Tuesday, September 19, 2006


Back in Ottawa now, and trying to get everything taken care of in time for our trip to Chile on Friday. Well, Saturday. For some strange reason, it was several hundred dollars cheaper for our fight to have a 24 hour stop-over in Toronto than it was for us to have a two hour stop-over. Oh, and a direct flight from Toronto? Way more expensive than either option.

On Saturday, we'll be picking up kittens that I (we) are adopting. That is to say, I'll be the one formally adopting them (Andrea's place doesn't really allow pets) but we'll both be looking after them. They'll be staying at Andrea's mother's place until we go back there for Thanksgiving. We've decided to name one of kitten Baron von Whiskers, and the other Socrates. Whiskey and Socks, for short.

And I don't care what any of you think, I'm posting pictures of kittens on this blog. Learn to like it.

Not much else is new. We were back in town for Homecoming this weekend, and had a really good time. We stayed out at the cottage, so it meant that we couldn't drink as much as usual, but I think that actually turned out to be a good thing. As I was walking between Main Campus and West Campus, I couldn't help but wonder why I didn't feel like death wormed over. "That's right!" I eventually realized, "I'm not drunk and hung over at the same time."

After the football game (which Queen's lost, albeit not by much), we made our way to the Portsmouth Tavern (a.k.a. "The Ports"), where Queen's Band was celebrating. We didn't stay for long, but did stay long enough to find out that our friend Kevin is the new Boohoo the Bear (the Queen's mascott), and that he had cupped some Principal Hitchcock bum at the end of the Homecoming halftime parade. Way to go, Kevin!

We met up with some friends for dinner, and then went out to a keg party shortly thereafter. We were on the outskirts of Aberdeen, in case anything went terribly awry. I'm glad to say that nothing did - the police presence, although numerically greater, was much more low-key than last time around. The students, for their part, seem to have learned there lesson. The live-and-let-live policy seemed to work out well, and no more cars were flipped and set on fire.

On a related note, the "Save a car, flip me." T-shirts were a great idea.

Other than Homecoming festivities, we managed to make our way to AquaTerra no less than three times over the weekend. Dinner on Friday and Sunday Brunch had been planned for weeks, but Andrea didn't find out until recently that her father would be in town on Sunday. When asked what restaurant he wanted to dine at, the answer was immediate: AquaTerra.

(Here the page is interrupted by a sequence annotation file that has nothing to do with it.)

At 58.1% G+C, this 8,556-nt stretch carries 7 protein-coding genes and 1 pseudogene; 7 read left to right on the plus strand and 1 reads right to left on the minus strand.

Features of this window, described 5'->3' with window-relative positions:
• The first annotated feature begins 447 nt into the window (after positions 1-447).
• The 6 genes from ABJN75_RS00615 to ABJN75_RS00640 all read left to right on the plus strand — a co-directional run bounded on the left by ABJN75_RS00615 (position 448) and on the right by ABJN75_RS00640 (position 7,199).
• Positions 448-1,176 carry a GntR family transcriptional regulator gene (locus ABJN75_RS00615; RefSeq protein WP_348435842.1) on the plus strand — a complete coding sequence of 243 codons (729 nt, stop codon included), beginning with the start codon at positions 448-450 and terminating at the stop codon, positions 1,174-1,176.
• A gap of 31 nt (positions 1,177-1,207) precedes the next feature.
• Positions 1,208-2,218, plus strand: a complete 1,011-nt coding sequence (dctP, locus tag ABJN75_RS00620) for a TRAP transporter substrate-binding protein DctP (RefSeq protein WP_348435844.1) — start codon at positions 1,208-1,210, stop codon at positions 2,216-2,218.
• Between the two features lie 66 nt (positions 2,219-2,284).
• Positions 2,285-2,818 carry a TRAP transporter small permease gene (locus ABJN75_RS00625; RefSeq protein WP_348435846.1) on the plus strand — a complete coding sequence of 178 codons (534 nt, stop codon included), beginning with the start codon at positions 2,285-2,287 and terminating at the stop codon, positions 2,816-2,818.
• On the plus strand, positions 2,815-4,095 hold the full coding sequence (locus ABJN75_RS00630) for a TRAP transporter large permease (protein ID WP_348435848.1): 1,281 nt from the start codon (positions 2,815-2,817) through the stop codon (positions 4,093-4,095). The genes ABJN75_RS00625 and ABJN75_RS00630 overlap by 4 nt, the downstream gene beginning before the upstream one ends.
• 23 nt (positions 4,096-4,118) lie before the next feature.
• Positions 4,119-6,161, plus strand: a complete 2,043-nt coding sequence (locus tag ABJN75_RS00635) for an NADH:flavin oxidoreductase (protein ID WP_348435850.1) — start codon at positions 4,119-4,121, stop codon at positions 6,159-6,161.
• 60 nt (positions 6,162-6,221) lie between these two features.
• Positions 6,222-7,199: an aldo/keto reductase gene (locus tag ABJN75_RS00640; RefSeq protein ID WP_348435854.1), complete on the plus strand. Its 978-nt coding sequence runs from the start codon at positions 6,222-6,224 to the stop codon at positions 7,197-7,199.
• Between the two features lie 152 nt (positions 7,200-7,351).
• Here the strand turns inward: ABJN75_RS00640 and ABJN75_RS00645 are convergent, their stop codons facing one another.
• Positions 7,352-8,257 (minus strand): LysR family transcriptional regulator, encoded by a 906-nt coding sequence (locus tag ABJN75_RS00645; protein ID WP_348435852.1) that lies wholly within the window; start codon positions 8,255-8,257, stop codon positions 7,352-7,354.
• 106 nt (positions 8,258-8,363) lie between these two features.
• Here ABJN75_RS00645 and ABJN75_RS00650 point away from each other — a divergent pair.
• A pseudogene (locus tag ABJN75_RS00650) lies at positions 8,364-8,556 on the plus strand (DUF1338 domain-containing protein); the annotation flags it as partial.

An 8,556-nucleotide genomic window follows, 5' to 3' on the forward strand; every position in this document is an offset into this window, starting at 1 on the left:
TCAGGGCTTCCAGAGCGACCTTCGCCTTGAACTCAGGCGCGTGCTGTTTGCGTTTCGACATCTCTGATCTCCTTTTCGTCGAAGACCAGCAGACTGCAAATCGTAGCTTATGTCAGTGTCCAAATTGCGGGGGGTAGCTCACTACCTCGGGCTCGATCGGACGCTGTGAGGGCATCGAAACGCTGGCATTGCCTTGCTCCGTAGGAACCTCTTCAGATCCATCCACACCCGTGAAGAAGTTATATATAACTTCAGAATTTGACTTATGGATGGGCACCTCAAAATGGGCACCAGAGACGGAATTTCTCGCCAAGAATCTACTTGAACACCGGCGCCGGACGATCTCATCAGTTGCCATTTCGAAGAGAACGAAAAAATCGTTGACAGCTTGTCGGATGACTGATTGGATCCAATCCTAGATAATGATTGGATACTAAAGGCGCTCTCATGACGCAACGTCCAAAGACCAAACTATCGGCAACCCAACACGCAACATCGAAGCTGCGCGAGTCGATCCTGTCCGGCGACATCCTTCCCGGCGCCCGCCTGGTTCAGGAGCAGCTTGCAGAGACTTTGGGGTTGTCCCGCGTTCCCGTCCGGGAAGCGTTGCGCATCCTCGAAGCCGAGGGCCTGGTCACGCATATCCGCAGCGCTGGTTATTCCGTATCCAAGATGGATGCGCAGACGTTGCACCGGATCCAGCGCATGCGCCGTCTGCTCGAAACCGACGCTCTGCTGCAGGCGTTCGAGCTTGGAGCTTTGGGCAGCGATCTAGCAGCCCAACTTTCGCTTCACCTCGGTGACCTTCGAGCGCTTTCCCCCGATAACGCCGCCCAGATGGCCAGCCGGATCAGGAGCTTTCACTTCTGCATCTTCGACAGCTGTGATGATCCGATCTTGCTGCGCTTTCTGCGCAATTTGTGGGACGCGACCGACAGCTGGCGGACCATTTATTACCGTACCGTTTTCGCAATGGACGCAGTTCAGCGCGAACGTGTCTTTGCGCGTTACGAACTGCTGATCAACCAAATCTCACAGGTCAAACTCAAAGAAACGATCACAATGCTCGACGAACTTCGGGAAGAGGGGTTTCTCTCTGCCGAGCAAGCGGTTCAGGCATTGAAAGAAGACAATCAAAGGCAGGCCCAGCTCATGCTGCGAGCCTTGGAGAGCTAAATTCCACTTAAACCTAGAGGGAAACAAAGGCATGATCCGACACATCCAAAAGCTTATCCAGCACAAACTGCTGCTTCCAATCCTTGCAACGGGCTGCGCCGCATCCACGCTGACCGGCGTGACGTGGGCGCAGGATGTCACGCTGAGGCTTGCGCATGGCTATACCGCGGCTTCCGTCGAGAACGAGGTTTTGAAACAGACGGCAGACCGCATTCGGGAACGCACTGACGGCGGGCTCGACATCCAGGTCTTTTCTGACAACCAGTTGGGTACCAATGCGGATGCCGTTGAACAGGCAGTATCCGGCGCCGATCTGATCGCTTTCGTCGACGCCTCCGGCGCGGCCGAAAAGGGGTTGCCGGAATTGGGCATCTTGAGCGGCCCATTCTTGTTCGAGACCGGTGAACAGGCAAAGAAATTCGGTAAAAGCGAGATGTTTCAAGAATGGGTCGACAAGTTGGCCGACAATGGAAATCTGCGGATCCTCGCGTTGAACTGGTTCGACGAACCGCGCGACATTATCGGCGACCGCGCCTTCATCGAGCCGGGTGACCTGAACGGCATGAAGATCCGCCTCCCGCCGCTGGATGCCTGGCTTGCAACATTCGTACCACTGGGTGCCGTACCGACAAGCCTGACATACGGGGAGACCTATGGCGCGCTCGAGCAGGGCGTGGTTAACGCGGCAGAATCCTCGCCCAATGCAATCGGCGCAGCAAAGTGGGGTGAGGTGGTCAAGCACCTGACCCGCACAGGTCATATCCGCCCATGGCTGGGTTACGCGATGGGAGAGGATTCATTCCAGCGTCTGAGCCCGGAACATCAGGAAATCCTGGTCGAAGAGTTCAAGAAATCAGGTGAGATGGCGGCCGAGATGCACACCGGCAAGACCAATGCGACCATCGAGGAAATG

Not that I'm complaining. If there's one restaurant that I would elect to have cater my life, though, that'd be it. Assuming you could roll me out the front door in the morning, that is.

On an unrelated note, now that the year is a little closer to winding down, I'm trying to figure out which charity should get my annual donation. There are a few I like. Amnesty International is one that I have a lot of respect for, but so is the Red Cross. I've also thought about donating to the International Crisis Group, a non-profit that advocates strategies to resolve international conflict, but think it might be better to hold off on that a bit, until I can donate a significant amount of money.

The charity that's looking the most likely for this year is the People Bridge Foundation. Basically, it's a smaller charity that works on small-scale projects designed to create opportunity for people in need.

This is a good fit for me, as I think it's easy for charity to either get lost in administration, or go to programs that pose a risk of dependance. Food aide is a good example of this - strategically applied, lives can be saved. In the long run, however, it takes away the incentive for people to produce their own food. For the larger charities, even the ones that are well run, you don't really get much feedback in terms of what your money is doing. I mean, you could look at an ambulance somewhere and think, "Hmmm... I probably paid for its last oil change," but I'd like to know where my money is going.

The People Bridge Foundation is a small charity, and deals with much smaller projects. So, good way to know where your money is going. What's more, their projects are specifically to breed economic independence. Neat.

Okay, it's late. Time for bed. Parting question... any charities that you'd like to recommend?

Sunday, September 10, 2006


Andrea and I are going back to Kingston this coming weekend for Homecoming. We're coming down for dinner at AquaTerra on Friday, we're attending the football game on Saturday, and we're going to brunch on Sunday. Other than that, our schedules are open. We'll be staying at the cottage for the weekend.

So, those of you who are either Alumni or students of Queen's, what are your plans for the weekend? It'd be good to catch up. It's been a while.